In a recent Arizona aggravated assault case, the plaintiff appealed convictions and sentences for aggravated assault and false reporting. For two days in 2015, the victim and the defendant, as well as their girlfriends, drank alcohol in an empty lot. Early on the second morning, the defendant stabbed the victim in the back three times. The victim got the knife away, and the defendant fled. The victim had to undergo an operation for a punctured lung and was hospitalized for eight days.
The police found the defendant walking down the road after learning of the stabbing. When they asked him for an ID, he gave them false names and birthdates. He later told them he’d been knocked out by a black man in a hoodie and denied that he’d stabbed anybody. The victim advised the police that he was stabbed by “J.J.,” which was a nickname the defendant gave them. The defendant was arrested for the stabbing.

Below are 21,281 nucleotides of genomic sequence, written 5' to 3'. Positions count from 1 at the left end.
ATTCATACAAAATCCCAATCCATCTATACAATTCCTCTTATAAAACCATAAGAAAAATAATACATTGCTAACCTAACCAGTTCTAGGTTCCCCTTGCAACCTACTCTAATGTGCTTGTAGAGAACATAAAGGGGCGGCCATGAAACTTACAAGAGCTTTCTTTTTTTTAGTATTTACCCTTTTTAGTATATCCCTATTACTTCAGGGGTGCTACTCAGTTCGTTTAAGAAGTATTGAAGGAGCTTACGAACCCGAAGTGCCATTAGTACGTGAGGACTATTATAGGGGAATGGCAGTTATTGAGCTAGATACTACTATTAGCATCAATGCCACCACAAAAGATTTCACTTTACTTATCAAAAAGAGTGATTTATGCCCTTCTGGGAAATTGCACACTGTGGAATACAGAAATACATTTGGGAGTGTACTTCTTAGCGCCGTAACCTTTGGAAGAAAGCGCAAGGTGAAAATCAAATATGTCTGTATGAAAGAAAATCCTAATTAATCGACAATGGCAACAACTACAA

Before the trial, the defendant was recorded calling a woman from jail, asking whether the victim planned to testify. He told her the victim would be a snitch if he testified. The caller told him that she’d talked to the victim and that the victim had decided not to pursue charges, although he initially was going to pursue them. The defendant told the woman that the victim would be known as a rat for testifying. The woman said that the victim had texted her he would drop the case, and the defendant told her the steps the victim needed to take to get the charges dropped.